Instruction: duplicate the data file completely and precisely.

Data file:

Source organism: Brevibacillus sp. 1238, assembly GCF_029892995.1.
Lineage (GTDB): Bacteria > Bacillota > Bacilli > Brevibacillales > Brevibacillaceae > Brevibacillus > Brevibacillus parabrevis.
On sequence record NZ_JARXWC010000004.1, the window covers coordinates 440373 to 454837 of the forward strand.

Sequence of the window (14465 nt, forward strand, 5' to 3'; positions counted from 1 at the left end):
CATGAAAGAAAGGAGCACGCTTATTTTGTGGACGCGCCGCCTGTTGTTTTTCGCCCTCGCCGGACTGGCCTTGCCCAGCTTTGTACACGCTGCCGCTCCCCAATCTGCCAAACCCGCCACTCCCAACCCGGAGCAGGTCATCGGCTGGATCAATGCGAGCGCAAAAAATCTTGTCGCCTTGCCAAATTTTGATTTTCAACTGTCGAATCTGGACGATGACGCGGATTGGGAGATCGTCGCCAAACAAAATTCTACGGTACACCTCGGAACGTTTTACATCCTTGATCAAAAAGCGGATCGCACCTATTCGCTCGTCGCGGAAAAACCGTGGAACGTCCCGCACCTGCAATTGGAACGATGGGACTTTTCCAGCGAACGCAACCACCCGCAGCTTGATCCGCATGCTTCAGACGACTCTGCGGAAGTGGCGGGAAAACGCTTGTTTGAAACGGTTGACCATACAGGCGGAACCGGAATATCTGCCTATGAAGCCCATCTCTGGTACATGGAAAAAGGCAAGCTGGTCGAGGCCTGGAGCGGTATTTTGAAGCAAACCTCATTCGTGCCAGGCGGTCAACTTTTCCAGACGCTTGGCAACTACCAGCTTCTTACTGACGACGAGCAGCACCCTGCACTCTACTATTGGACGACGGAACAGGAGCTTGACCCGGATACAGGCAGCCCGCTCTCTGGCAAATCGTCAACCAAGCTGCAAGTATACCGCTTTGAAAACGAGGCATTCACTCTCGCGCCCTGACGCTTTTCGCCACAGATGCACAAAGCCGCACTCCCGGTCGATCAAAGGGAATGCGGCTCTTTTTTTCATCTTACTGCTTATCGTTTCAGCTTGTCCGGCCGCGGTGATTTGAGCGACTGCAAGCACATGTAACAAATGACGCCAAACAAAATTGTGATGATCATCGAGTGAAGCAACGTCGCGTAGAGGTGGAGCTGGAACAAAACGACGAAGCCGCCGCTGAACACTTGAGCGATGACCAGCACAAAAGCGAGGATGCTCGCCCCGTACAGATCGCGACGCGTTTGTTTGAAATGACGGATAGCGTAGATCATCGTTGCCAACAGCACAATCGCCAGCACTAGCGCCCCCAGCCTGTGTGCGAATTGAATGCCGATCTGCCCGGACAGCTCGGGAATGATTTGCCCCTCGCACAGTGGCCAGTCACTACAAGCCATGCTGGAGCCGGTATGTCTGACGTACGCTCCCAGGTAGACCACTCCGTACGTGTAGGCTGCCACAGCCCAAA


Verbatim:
Source organism: Brevibacillus sp. 1238, assembly GCF_029892995.1.
Lineage (GTDB): Bacteria > Bacillota > Bacilli > Brevibacillales > Brevibacillaceae > Brevibacillus > Brevibacillus parabrevis.
On sequence record NZ_JARXWC010000004.1, the window covers coordinates 440373 to 454837 of the forward strand.

Sequence of the window (14465 nt, forward strand, 5' to 3'; positions counted from 1 at the left end):
CATGAAAGAAAGGAGCACGCTTATTTTGTGGACGCGCCGCCTGTTGTTTTTCGCCCTCGCCGGACTGGCCTTGCCCAGCTTTGTACACGCTGCCGCTCCCCAATCTGCCAAACCCGCCACTCCCAACCCGGAGCAGGTCATCGGCTGGATCAATGCGAGCGCAAAAAATCTTGTCGCCTTGCCAAATTTTGATTTTCAACTGTCGAATCTGGACGATGACGCGGATTGGGAGATCGTCGCCAAACAAAATTCTACGGTACACCTCGGAACGTTTTACATCCTTGATCAAAAAGCGGATCGCACCTATTCGCTCGTCGCGGAAAAACCGTGGAACGTCCCGCACCTGCAATTGGAACGATGGGACTTTTCCAGCGAACGCAACCACCCGCAGCTTGATCCGCATGCTTCAGACGACTCTGCGGAAGTGGCGGGAAAACGCTTGTTTGAAACGGTTGACCATACAGGCGGAACCGGAATATCTGCCTATGAAGCCCATCTCTGGTACATGGAAAAAGGCAAGCTGGTCGAGGCCTGGAGCGGTATTTTGAAGCAAACCTCATTCGTGCCAGGCGGTCAACTTTTCCAGACGCTTGGCAACTACCAGCTTCTTACTGACGACGAGCAGCACCCTGCACTCTACTATTGGACGACGGAACAGGAGCTTGACCCGGATACAGGCAGCCCGCTCTCTGGCAAATCGTCAACCAAGCTGCAAGTATACCGCTTTGAAAACGAGGCATTCACTCTCGCGCCCTGACGCTTTTCGCCACAGATGCACAAAGCCGCACTCCCGGTCGATCAAAGGGAATGCGGCTCTTTTTTTCATCTTACTGCTTATCGTTTCAGCTTGTCCGGCCGCGGTGATTTGAGCGACTGCAAGCACATGTAACAAATGACGCCAAACAAAATTGTGATGATCATCGAGTGAAGCAACGTCGCGTAGAGGTGGAGCTGGAACAAAACGACGAAGCCGCCGCTGAACACTTGAGCGATGACCAGCACAAAAGCGAGGATGCTCGCCCCGTACAGATCGCGACGCGTTTGTTTGAAATGACGGATAGCGTAGATCATCGTTGCCAACAGCACAATCGCCAGCACTAGCGCCCCCAGCCTGTGTGCGAATTGAATGCCGATCTGCCCGGACAGCTCGGGAATGATTTGCCCCTCGCACAGTGGCCAGTCACTACAAGCCATGCTGGAGCCGGTATGTCTGACGTACGCTCCCAGGTAGACCACTCCGTACGTGTAGGCTGCCACAGCCCAAA